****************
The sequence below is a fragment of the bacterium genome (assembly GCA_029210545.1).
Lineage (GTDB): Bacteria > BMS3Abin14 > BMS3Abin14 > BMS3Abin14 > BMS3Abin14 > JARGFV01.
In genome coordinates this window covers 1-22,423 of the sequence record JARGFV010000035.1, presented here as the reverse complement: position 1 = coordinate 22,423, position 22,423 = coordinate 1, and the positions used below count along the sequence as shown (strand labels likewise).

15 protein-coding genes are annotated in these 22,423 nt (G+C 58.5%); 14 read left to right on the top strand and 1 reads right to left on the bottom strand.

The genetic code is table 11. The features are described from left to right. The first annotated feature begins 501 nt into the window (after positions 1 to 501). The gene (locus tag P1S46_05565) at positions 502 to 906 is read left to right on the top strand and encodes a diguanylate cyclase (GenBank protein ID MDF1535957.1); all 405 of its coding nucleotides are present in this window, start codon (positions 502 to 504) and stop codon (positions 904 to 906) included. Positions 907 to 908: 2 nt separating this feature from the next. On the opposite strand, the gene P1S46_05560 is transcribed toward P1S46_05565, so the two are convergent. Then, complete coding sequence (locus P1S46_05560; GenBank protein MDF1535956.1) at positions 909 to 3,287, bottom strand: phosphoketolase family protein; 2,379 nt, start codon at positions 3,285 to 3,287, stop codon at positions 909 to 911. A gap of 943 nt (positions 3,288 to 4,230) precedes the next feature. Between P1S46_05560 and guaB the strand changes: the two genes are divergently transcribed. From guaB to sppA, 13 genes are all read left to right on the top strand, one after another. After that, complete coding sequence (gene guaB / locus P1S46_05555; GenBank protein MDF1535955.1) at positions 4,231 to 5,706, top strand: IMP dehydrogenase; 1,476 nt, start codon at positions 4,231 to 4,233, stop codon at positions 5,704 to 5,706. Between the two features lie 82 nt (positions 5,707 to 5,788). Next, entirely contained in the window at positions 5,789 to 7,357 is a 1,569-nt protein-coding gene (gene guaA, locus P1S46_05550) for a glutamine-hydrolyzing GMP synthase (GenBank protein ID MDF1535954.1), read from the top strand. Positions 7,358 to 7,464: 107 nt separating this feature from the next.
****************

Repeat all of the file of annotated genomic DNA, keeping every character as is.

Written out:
The sequence below is a fragment of the bacterium genome (assembly GCA_029210545.1).
Lineage (GTDB): Bacteria > BMS3Abin14 > BMS3Abin14 > BMS3Abin14 > BMS3Abin14 > JARGFV01.
In genome coordinates this window covers 1-22,423 of the sequence record JARGFV010000035.1, presented here as the reverse complement: position 1 = coordinate 22,423, position 22,423 = coordinate 1, and the positions used below count along the sequence as shown (strand labels likewise).

15 protein-coding genes are annotated in these 22,423 nt (G+C 58.5%); 14 read left to right on the top strand and 1 reads right to left on the bottom strand.

The genetic code is table 11. The features are described from left to right. The first annotated feature begins 501 nt into the window (after positions 1 to 501). The gene (locus tag P1S46_05565) at positions 502 to 906 is read left to right on the top strand and encodes a diguanylate cyclase (GenBank protein ID MDF1535957.1); all 405 of its coding nucleotides are present in this window, start codon (positions 502 to 504) and stop codon (positions 904 to 906) included. Positions 907 to 908: 2 nt separating this feature from the next. On the opposite strand, the gene P1S46_05560 is transcribed toward P1S46_05565, so the two are convergent. Then, complete coding sequence (locus P1S46_05560; GenBank protein MDF1535956.1) at positions 909 to 3,287, bottom strand: phosphoketolase family protein; 2,379 nt, start codon at positions 3,285 to 3,287, stop codon at positions 909 to 911. A gap of 943 nt (positions 3,288 to 4,230) precedes the next feature. Between P1S46_05560 and guaB the strand changes: the two genes are divergently transcribed. From guaB to sppA, 13 genes are all read left to right on the top strand, one after another. After that, complete coding sequence (gene guaB / locus P1S46_05555; GenBank protein MDF1535955.1) at positions 4,231 to 5,706, top strand: IMP dehydrogenase; 1,476 nt, start codon at positions 4,231 to 4,233, stop codon at positions 5,704 to 5,706. Between the two features lie 82 nt (positions 5,707 to 5,788). Next, entirely contained in the window at positions 5,789 to 7,357 is a 1,569-nt protein-coding gene (gene guaA, locus P1S46_05550) for a glutamine-hydrolyzing GMP synthase (GenBank protein ID MDF1535954.1), read from the top strand. Positions 7,358 to 7,464: 107 nt separating this feature from the next.